Determining nutritional matrix values for phytogenic feed additives through different methods
One of the objectives of any poultry producer is to feed the animals with balanced diets at the least cost. Feed constitutes the highest variable cost in poultry production, accounting for at least 60% of such costs, especially in an intensive rearing system. The nutritionist's role is to work with the tools available to deliver the best possible diet solution balancing cost and animal performance. Learn more about the effect of phytogenic feed additives on digestibility improvement.
Nutritional values have been established for some feed additives, allowing for cost savings when the additive is used in the diet. Its nutritional matrix is included in the feed optimization. However, the related research and data supporting the matrix values' development are of utmost importance to the nutritionist. The nutritional matrix values can be generated/validated in different ways. One is the traditional way, in vivo digestibility trials, an established and standard method for many years. Another option is via mathematical modeling, providing matrix values based on previous performance trial results.
Can mathematical modeling be as reliable as digestibility studies to generate and validate a feed additive nutritional matrix?
Digestibility studies to assay the nutrient utilization potential
Feed additives, such as NSP enzymes, phytases, proteases, and emulsifiers, have been assigned nutritional matrix values for many years. This nutritional value is then part of the entire diet's nutritional value, allowing for the reduction of the incorporation of some ingredients, such as those needed for energy (oil/ fat), protein (soybean), and minerals. In theory, as a result, this leads to a feed cost reduction while the animal maintains the same performance. Before a nutritional matrix value can be reached for the additive, several methods are employed to confirm the matrix values.
One method is by using in vivo digestibility studies. Digestibility is currently the most widely used method for evaluating feedstuffs and diet formulation. The sampling time, site, and possible intake effects may all affect the outcomes/results of this type of trial. Typically, these kinds of studies are conducted in research institutes. If an ileal collection is required, such as amino acid digestibility in poultry, this requires animal sacrifice or surgical Ileal cannulation. This can lead to a considerable cost and low data replication to ensure the digestibility of the feed is correct.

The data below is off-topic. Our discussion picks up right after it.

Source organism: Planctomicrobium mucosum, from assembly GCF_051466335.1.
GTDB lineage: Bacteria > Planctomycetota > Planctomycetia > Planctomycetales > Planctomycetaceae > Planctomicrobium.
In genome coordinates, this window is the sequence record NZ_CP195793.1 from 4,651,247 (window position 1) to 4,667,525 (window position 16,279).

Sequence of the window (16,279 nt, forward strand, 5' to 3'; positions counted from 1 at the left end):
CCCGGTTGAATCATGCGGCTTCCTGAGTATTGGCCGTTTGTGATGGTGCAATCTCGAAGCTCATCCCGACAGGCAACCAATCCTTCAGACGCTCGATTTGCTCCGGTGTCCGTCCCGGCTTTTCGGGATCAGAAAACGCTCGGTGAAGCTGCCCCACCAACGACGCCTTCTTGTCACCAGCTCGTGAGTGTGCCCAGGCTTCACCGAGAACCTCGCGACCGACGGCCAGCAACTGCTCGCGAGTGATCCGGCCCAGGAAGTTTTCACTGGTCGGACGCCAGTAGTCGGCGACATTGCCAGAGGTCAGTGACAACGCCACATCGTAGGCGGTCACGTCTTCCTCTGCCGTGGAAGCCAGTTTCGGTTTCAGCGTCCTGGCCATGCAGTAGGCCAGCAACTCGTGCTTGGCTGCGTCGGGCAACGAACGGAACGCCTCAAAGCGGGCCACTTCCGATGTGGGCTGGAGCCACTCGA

Effect of phytogenic feed additives on digestibility improvement
The analysis of 16 ileal nutrient digestibility studies in both broilers and layers-fed corn/soy diets supplemented with a phytogenic feed additive demonstrated increased ileal digestibility of crude protein (CP), amino acids, fat, calcium, and phosphorus. The increase in CP digestibility from these trials is shown in Figure 1 (as the difference between CP digestibility of Delacon's PFA – CP digestibility Control). Delacon's Performizer solution is based on the results of these ileal nutrient digestibility studies. Those nutrient digestibility enhancements from PFA are transposed to nutrient matrix values and then applied to the least-cost feed formulation.
Nutritional modeling from performance enhancement data
Based on previous performance trial results and diet formulations, mathematical modeling can be used to validate the digestibility effects of a given feed additive used. A non-invasive method, like mathematical modeling, can be used to calculate digestibility. Furthermore, when considering all aspects of this method, a large amount of data from multiple performance trials can be used within the model - as you can use historical data to the present day. The model can account for diet nutritional content/values, age, breed, and trial length. Therefore, establishing a correlation between nutrient intake and the animal's performance and then applying that regression to the improved performance of the animals fed the PFA will provide a theoretical value for intake required for the enhanced performance result. This is the basis of the nutritional matrix value calculation.
Good to know
Delacon undertook the 'mathematical modeling' technique to validate the digestibility and performance results observed from previous studies. The analysis included an impressive 79 broiler trials (from 2002 to 2022). Diet formulation, performance results, age, and breed were some of the critical inputs required for the model. The modeling results validated the existing nutritional matrix values obtained from the classic digestibility trials. You can contact your Delacon contact person from your region for more information.
Manu De Laet
Manu De Laet graduated in 2009 as a bio-engineer at the University of Leuven, Belgium. He has a master’s degree in animal production. After earning valuable experience with phytogenics, Manu started working for Delacon as Global Technical Manager Poultry in September 2018. He is now specialized in nutrition and the effect of phytogenics on digestibility.